This means that treatment decisions are often made based on other factors, ranging from response to treatment to insurance coverage to travel considerations.
Pivotal clinical studies on the newest anti-VEGF agent, brolucizumab, showed that more than one-half of enrolled subjects experienced maintained or improved vision with a 12-week dosing interval; anatomic improvements were seen as early as week 16, and few patients had intraretinal fluid or SRF at the same time point.14,15 The HAWK (ClinicalTrials.gov Identifier: NCT02307682) and HARRIER (ClinicalTrials.gov Identifier: NCT02434328) trials14 reported a higher rate of intraocular inflammation in patients treated with brolucizumab (4%) than in those treated with aflibercept (1%). In addition, reports of retinal vasculitis and retinal artery occlusion were also published after real-world use of brolucizumab.16,17 An independent safety review committee that was established to perform a post-hoc analysis of HAWK and HARRIER data found that the rate of intraocular inflammation was 4.6%.18 Because brolucizumab has a safety profile that is different than other agents, it is used mainly in previously treated patients with worsening disease control with frequent injections, such as the case patient, Ms Jones.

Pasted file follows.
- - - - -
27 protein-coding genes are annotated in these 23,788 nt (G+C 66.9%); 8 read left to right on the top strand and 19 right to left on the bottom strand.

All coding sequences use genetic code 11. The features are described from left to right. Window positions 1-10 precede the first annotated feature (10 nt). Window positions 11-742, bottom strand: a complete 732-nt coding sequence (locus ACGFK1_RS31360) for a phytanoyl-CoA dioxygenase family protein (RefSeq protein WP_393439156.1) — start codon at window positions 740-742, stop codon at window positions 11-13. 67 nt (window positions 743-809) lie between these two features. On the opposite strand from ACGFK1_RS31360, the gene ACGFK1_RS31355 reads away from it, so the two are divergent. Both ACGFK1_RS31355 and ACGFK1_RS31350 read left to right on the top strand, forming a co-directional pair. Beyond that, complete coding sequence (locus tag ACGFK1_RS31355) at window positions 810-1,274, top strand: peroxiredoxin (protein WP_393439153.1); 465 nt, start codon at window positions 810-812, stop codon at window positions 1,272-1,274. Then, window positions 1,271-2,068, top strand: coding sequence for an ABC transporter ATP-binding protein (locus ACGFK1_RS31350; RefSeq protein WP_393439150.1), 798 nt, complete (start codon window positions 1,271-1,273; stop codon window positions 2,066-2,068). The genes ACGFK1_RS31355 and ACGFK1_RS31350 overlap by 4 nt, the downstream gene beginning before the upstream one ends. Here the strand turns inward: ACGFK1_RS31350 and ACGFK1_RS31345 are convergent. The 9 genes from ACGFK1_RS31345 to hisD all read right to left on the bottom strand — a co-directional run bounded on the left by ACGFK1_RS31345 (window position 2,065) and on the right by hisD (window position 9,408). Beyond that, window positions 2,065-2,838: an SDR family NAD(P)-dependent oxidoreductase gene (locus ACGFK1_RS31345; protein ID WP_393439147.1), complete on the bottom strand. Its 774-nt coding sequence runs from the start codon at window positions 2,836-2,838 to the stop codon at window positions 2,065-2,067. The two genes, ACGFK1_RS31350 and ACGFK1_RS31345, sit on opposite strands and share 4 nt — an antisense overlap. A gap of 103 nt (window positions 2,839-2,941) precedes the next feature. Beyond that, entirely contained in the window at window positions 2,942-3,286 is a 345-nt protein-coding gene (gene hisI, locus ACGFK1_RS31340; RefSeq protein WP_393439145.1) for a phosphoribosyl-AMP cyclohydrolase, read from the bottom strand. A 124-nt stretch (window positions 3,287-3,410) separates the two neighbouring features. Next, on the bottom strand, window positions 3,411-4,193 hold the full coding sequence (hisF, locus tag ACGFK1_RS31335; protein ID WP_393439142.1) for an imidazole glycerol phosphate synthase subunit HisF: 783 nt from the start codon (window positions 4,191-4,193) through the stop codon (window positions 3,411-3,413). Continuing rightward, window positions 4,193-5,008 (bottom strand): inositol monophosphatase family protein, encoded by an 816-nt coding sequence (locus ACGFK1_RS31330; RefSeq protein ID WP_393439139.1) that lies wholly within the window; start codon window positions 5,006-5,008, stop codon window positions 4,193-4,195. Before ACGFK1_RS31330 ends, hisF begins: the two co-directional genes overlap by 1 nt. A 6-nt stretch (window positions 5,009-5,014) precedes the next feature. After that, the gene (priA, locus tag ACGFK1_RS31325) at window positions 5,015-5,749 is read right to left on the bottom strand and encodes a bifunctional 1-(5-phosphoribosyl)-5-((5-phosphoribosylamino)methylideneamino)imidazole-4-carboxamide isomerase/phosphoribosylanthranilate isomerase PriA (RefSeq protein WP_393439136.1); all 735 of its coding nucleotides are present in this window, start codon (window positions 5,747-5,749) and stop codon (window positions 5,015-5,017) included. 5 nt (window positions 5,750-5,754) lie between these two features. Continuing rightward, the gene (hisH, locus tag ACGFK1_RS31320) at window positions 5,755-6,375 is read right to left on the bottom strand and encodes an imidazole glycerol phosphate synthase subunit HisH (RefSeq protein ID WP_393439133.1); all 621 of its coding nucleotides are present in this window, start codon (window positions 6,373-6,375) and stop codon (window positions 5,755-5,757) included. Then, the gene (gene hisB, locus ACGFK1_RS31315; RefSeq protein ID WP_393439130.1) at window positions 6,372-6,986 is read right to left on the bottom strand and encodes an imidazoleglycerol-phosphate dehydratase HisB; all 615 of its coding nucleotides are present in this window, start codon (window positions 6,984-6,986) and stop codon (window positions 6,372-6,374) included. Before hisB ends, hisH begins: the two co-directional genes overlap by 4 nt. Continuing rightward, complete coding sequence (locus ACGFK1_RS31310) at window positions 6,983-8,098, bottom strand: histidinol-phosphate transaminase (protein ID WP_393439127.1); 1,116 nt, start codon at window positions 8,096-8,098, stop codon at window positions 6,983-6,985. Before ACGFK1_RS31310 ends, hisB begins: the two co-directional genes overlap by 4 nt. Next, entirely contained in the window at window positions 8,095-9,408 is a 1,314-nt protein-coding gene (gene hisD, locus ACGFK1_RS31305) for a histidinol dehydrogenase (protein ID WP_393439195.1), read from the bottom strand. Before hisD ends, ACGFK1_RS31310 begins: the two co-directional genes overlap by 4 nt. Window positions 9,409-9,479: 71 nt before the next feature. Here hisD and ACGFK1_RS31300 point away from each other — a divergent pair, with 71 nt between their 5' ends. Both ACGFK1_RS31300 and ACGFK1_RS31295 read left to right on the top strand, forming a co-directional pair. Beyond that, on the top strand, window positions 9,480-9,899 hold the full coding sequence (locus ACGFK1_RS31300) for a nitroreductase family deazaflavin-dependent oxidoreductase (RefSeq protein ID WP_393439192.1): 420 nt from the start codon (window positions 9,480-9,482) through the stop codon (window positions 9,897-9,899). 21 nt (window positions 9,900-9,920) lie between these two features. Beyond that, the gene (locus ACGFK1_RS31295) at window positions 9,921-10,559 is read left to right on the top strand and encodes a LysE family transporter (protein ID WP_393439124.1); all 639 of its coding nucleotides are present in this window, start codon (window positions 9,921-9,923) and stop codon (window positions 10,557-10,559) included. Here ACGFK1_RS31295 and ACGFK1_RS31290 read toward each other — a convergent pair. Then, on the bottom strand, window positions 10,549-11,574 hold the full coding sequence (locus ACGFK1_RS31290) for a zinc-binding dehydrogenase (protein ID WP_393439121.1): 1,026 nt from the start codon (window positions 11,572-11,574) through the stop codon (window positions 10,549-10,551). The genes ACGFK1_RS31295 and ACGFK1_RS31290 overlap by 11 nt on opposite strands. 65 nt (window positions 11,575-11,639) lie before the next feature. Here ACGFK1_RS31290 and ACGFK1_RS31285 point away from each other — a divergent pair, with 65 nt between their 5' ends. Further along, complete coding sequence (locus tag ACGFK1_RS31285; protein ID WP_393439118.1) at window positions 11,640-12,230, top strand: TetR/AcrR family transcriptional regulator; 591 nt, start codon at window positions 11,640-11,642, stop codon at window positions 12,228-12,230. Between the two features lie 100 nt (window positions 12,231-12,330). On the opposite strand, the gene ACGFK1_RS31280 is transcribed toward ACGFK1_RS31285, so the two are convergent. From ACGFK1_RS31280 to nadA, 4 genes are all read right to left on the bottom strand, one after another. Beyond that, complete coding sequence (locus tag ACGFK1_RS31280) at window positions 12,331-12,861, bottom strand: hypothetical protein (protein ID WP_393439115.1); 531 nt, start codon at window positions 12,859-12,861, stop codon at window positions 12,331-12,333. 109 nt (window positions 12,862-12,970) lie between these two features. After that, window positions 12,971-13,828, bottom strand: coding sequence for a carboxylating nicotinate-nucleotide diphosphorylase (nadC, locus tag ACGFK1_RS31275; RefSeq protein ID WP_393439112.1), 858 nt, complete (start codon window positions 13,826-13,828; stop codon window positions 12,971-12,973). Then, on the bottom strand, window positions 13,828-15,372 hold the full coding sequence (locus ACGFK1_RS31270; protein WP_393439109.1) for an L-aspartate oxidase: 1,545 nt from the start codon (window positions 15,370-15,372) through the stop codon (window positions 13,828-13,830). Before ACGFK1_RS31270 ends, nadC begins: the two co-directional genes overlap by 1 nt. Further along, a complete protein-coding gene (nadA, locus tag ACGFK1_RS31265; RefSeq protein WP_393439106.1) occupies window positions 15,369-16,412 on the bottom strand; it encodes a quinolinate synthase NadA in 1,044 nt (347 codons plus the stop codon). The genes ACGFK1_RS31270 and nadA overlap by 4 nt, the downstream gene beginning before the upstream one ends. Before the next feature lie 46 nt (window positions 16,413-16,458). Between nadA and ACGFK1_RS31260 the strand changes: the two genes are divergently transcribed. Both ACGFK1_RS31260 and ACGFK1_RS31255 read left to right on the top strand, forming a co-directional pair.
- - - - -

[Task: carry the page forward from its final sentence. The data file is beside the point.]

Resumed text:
This case study highlights several key takeaways about treating AMD.
Frequent dosing with anti-VEGF agents remains the standard of care for patients with neovascular AMD.